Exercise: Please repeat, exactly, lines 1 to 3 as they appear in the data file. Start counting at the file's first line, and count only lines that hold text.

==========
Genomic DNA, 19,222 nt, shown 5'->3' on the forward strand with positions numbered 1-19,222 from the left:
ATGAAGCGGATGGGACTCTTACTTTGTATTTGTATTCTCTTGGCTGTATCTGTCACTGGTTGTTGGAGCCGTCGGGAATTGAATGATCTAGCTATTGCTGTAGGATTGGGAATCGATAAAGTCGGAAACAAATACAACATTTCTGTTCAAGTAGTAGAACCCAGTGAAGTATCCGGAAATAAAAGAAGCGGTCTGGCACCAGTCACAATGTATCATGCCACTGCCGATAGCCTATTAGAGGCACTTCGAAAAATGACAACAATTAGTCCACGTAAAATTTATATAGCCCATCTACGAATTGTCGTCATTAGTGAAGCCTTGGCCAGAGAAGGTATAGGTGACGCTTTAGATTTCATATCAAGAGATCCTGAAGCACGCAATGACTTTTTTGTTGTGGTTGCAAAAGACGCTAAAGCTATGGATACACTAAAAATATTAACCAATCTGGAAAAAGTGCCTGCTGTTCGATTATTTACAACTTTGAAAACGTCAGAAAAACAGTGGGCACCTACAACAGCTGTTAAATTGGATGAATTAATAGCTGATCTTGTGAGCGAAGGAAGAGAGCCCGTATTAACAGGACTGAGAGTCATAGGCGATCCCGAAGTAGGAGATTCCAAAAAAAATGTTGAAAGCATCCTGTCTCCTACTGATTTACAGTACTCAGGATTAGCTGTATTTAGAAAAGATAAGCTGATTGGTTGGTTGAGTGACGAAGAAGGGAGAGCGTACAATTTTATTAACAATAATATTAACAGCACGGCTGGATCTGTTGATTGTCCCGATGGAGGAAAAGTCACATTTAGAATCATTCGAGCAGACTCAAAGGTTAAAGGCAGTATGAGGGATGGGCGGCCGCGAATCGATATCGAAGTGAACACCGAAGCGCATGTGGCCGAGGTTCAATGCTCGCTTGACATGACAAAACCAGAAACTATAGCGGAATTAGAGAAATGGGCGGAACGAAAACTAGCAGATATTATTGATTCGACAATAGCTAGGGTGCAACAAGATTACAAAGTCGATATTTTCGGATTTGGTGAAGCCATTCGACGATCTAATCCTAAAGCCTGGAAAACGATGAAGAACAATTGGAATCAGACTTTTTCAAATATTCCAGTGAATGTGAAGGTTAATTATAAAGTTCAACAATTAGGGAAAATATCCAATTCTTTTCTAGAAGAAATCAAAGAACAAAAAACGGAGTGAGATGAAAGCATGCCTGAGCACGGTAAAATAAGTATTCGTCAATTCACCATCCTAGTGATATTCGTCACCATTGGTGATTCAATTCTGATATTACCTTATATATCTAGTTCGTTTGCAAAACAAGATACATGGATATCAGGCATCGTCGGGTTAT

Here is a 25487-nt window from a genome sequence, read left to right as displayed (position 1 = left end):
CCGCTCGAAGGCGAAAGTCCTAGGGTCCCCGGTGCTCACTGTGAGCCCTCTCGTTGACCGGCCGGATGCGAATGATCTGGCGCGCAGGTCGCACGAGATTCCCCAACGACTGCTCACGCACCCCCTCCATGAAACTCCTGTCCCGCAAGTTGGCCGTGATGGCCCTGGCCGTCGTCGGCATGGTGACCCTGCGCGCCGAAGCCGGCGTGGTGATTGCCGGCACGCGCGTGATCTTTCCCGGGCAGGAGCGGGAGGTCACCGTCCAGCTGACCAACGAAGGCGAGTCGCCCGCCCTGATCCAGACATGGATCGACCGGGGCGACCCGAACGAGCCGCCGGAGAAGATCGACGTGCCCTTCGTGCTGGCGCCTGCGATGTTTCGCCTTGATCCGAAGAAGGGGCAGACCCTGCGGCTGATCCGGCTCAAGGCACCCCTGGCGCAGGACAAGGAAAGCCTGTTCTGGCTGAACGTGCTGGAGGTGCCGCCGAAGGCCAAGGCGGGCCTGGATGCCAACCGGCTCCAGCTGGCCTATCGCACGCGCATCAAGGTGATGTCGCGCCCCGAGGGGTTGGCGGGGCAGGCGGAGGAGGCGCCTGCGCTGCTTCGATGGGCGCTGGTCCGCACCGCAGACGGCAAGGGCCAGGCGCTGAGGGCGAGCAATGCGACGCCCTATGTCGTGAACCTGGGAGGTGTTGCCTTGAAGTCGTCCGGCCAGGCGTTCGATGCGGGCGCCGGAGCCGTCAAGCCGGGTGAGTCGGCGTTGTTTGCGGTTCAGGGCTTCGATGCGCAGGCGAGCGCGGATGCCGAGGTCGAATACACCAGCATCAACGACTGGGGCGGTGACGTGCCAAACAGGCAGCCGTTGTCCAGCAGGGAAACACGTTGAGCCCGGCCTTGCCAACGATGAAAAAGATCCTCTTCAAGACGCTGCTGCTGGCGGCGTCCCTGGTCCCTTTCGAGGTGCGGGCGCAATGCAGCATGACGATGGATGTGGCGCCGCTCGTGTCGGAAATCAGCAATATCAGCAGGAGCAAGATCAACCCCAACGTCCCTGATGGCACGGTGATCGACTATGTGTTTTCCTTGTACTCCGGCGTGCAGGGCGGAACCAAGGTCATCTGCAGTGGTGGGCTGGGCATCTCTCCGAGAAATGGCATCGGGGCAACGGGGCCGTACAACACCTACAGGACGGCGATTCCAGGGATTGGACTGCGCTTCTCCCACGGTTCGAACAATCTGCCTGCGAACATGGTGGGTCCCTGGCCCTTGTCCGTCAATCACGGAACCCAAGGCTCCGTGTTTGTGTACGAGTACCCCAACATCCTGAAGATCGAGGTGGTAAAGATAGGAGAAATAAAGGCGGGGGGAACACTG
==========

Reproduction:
Genomic DNA, 19,222 nt, shown 5'->3' on the forward strand with positions numbered 1-19,222 from the left:
ATGAAGCGGATGGGACTCTTACTTTGTATTTGTATTCTCTTGGCTGTATCTGTCACTGGTTGTTGGAGCCGTCGGGAATTGAATGATCTAGCTATTGCTGTAGGATTGGGAATCGATAAAGTCGGAAACAAATACAACATTTCTGTTCAAGTAGTAGAACCCAGTGAAGTATCCGGAAATAAAAGAAGCGGTCTGGCACCAGTCACAATGTATCATGCCACTGCCGATAGCCTATTAGAGGCACTTCGAAAAATGACAACAATTAGTCCACGTAAAATTTATATAGCCCATCTACGAATTGTCGTCATTAGTGAAGCCTTGGCCAGAGAAGGTATAGGTGACGCTTTAGATTTCATATCAAGAGATCCTGAAGCACGCAATGACTTTTTTGTTGTGGTTGCAAAAGACGCTAAAGCTATGGATACACTAAAAATATTAACCAATCTGGAAAAAGTGCCTGCTGTTCGATTATTTACAACTTTGAAAACGTCAGAAAAACAGTGGGCACCTACAACAGCTGTTAAATTGGATGAATTAATAGCTGATCTTGTGAGCGAAGGAAGAGAGCCCGTATTAACAGGACTGAGAGTCATAGGCGATCCCGAAGTAGGAGATTCCAAAAAAAATGTTGAAAGCATCCTGTCTCCTACTGATTTACAGTACTCAGGATTAGCTGTATTTAGAAAAGATAAGCTGATTGGTTGGTTGAGTGACGAAGAAGGGAGAGCGTACAATTTTATTAACAATAATATTAACAGCACGGCTGGATCTGTTGATTGTCCCGATGGAGGAAAAGTCACATTTAGAATCATTCGAGCAGACTCAAAGGTTAAAGGCAGTATGAGGGATGGGCGGCCGCGAATCGATATCGAAGTGAACACCGAAGCGCATGTGGCCGAGGTTCAATGCTCGCTTGACATGACAAAACCAGAAACTATAGCGGAATTAGAGAAATGGGCGGAACGAAAACTAGCAGATATTATTGATTCGACAATAGCTAGGGTGCAACAAGATTACAAAGTCGATATTTTCGGATTTGGTGAAGCCATTCGACGATCTAATCCTAAAGCCTGGAAAACGATGAAGAACAATTGGAATCAGACTTTTTCAAATATTCCAGTGAATGTGAAGGTTAATTATAAAGTTCAACAATTAGGGAAAATATCCAATTCTTTTCTAGAAGAAATCAAAGAACAAAAAACGGAGTGAGATGAAAGCATGCCTGAGCACGGTAAAATAAGTATTCGTCAATTCACCATCCTAGTGATATTCGTCACCATTGGTGATTCAATTCTGATATTACCTTATATATCTAGTTCGTTTGCAAAACAAGATACATGGATATCAGGCATCGTCGGGTTAT

Here is a 25487-nt window from a genome sequence, read left to right as displayed (position 1 = left end):